Articles by David J. Tischfield in JoVE
Differentiation of Mouse Embryonic Stem Cells into Cortical Interneuron Precursors David J. Tischfield1,2, Stewart A. Anderson1 1Neuroscience Graduate Group, Perelman School of Medicine, University of Pennsylvania, 2Department of Psychiatry, Children's Hospital of Philadelphia, University of Pennsylvania School of Medicine This protocol describes a method for generating cortical interneuron progenitors and post-mitotic interneuron precursors from mouse embryonic stem cells using a modified embryoid body-to-monolayer method. These progenitors/precursors can be used in vitro or fluorescently sorted and transplanted into neonatal neocortex for studying fate determination, or used in therapeutic applications.
Other articles by David J. Tischfield on PubMed
Atypical PKC and Notch Inhibition Differentially Modulate Cortical Interneuron Subclass Fate from Embryonic Stem Cells Stem Cell Reports. | Pubmed ID: 28416285 Recent studies indicate that the location of neurogenesis within the medial ganglionic eminence (MGE) critically influences the fate determination of cortical interneuron subgroups, with parvalbumin (Pv) interneurons originating from subventricular zone divisions and somatostatin (Sst) interneurons primarily arising from apical divisions. The aPKC-CBP and Notch signaling pathways regulate the transition from apical to basal progenitor and their differentiation into post-mitotic neurons. We find that aPKC inhibition enhances intermediate neurogenesis from stem cell-derived MGE progenitors, resulting in a markedly increased ratio of Pv- to Sst-expressing interneurons. Conversely, inhibition of Notch signaling enriches for Sst subtypes at the expense of Pv fates. These findings confirm that the mode of neurogenesis influences the fate of MGE-derived interneurons and provide a means of further enrichment for the generation of specific interneuron subgroups from pluripotent stem cells.
Loss of the Neurodevelopmental Gene Zswim6 Alters Striatal Morphology and Motor Regulation Neurobiology of Disease. | Pubmed ID: 28433741 The zinc-finger SWIM domain-containing protein 6 (ZSWIM6) is a protein of unknown function that has been associated with schizophrenia and limited educational attainment by three independent genome-wide association studies. Additionally, a putatively causal point mutation in ZSWIM6 has been identified in several cases of acromelic frontonasal dysostosis with severe intellectual disability. Despite the growing number of studies implicating ZSWIM6 as an important regulator of brain development, its role in this process has never been examined. Here, we report the generation of Zswim6 knockout mice and provide a detailed anatomical and behavioral characterization of the resulting phenotype. We show that Zswim6 is initially expressed widely during embryonic brain development but becomes restricted to the striatum postnatally. Loss of Zswim6 causes a reduction in striatal volume and changes in medium spiny neuron morphology. These changes are associated with alterations in motor control, including hyperactivity, impaired rotarod performance, repetitive movements, and behavioral hyperresponsiveness to amphetamine. Together, our results show that Zswim6 is indispensable to normal brain function and support the notion that Zswim6 might serve as an important contributor to the pathogenesis of schizophrenia and other neurodevelopmental disorders.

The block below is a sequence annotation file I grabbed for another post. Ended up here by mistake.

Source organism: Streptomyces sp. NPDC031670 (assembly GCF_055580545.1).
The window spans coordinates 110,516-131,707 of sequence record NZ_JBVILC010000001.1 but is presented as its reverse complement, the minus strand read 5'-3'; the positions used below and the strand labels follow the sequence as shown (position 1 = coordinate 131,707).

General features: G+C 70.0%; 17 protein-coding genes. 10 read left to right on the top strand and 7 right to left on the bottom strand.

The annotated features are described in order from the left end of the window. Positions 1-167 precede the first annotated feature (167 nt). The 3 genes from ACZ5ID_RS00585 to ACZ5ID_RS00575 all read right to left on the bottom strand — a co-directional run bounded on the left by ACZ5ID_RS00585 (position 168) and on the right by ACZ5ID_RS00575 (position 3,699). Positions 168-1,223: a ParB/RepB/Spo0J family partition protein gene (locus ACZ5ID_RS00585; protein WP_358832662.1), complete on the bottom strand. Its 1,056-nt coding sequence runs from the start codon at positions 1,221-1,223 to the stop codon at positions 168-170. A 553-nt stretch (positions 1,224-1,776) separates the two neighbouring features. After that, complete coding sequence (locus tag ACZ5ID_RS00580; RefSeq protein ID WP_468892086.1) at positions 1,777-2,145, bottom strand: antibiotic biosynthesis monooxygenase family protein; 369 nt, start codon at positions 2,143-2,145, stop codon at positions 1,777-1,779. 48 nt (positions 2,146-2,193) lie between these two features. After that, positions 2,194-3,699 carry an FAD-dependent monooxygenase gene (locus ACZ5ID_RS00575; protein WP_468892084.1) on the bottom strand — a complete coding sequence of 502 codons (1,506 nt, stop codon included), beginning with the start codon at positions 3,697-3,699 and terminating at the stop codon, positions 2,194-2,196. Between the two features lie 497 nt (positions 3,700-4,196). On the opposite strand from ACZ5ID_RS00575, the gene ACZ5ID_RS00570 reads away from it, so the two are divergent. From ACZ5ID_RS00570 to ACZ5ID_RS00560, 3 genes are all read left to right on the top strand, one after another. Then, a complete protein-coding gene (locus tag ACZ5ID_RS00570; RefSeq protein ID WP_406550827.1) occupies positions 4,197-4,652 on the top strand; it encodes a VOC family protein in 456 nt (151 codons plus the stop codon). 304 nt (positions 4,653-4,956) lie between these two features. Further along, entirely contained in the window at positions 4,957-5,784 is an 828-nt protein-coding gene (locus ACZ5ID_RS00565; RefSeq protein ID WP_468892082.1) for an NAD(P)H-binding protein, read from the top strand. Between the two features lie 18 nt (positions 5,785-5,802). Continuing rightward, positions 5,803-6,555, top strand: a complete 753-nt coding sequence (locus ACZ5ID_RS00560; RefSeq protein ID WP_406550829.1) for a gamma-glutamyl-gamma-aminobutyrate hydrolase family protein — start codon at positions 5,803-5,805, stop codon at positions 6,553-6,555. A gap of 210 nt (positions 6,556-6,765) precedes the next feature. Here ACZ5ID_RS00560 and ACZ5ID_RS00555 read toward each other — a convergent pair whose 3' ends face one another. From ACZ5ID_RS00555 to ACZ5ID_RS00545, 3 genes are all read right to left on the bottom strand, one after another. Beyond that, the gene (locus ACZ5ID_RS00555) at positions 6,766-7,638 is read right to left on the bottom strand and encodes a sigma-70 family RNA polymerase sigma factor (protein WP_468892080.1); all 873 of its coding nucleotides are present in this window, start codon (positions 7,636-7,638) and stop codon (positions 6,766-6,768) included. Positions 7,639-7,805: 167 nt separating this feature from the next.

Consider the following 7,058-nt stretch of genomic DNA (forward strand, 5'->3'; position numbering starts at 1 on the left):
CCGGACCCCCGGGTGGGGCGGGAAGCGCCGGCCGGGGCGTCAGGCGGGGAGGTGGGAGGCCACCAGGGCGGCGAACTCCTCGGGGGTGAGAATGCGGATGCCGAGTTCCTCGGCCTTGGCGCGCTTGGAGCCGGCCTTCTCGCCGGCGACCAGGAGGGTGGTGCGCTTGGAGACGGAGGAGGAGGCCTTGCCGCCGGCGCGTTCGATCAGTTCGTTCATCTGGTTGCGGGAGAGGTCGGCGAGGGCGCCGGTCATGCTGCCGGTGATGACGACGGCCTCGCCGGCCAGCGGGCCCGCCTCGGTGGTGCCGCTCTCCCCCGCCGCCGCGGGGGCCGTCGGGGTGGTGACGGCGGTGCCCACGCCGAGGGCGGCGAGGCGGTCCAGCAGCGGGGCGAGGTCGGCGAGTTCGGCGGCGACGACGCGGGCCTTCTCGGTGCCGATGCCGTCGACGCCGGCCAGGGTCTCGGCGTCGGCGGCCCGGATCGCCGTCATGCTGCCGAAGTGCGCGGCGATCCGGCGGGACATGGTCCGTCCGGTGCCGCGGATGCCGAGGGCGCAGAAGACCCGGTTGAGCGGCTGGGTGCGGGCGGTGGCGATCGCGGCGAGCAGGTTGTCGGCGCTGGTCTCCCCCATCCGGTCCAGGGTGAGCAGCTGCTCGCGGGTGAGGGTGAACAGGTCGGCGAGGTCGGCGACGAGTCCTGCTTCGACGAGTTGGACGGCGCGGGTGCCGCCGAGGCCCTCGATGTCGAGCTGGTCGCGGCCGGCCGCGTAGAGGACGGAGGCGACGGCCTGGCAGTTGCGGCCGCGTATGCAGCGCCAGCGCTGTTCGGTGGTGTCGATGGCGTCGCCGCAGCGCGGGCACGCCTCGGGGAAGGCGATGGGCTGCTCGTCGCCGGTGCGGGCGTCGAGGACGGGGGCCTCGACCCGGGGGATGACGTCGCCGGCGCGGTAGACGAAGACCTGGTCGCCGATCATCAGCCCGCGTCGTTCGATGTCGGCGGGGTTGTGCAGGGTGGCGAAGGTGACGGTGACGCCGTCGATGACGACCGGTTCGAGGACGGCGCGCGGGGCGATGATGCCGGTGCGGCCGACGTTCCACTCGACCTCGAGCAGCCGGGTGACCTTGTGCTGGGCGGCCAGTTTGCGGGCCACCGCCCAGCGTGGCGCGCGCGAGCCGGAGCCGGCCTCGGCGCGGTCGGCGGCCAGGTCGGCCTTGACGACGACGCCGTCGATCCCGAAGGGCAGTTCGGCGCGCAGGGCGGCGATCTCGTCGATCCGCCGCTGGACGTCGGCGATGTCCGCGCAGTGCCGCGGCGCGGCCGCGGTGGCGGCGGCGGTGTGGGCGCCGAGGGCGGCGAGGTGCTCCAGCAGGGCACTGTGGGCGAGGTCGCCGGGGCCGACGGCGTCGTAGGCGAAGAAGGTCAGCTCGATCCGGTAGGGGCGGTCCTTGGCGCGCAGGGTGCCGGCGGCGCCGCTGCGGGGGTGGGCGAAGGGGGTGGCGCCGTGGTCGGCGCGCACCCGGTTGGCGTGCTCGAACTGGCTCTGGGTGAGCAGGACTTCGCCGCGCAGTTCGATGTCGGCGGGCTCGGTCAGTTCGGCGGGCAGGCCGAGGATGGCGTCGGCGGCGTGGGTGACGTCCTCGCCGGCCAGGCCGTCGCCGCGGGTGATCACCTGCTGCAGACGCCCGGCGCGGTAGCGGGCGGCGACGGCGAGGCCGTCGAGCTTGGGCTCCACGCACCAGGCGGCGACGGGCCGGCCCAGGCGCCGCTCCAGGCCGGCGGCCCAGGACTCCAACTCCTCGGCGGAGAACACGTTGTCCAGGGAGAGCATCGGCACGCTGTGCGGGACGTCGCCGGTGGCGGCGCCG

The NANCI-Nkx2.1 Gene Duplex Buffers Nkx2.1 Expression to Maintain Lung Development and Homeostasis Genes & Development. May, 2017 | Pubmed ID: 28546511 A subset of long noncoding RNAs (lncRNAs) is spatially correlated with transcription factors (TFs) across the genome, but how these lncRNA-TF gene duplexes regulate tissue development and homeostasis is unclear. We identified a feedback loop within the NANCI (Nkx2.1-associated noncoding intergenic RNA)-Nkx2.1 gene duplex that is essential for buffering Nkx2.1 expression, lung epithelial cell identity, and tissue homeostasis. Within this locus, Nkx2.1 directly inhibits NANCI, while NANCI acts in cis to promote Nkx2.1 transcription. Although loss of NANCI alone does not adversely affect lung development, concurrent heterozygous mutations in both NANCI and Nkx2.1 leads to persistent Nkx2.1 deficiency and reprogramming of lung epithelial cells to a posterior endoderm fate. This disruption in the NANCI-Nkx2.1 gene duplex results in a defective perinatal innate immune response, tissue damage, and progressive degeneration of the adult lung. These data point to a mechanism in which lncRNAs act as rheostats within lncRNA-TF gene duplex loci that buffer TF expression, thereby maintaining tissue-specific cellular identity during development and postnatal homeostasis.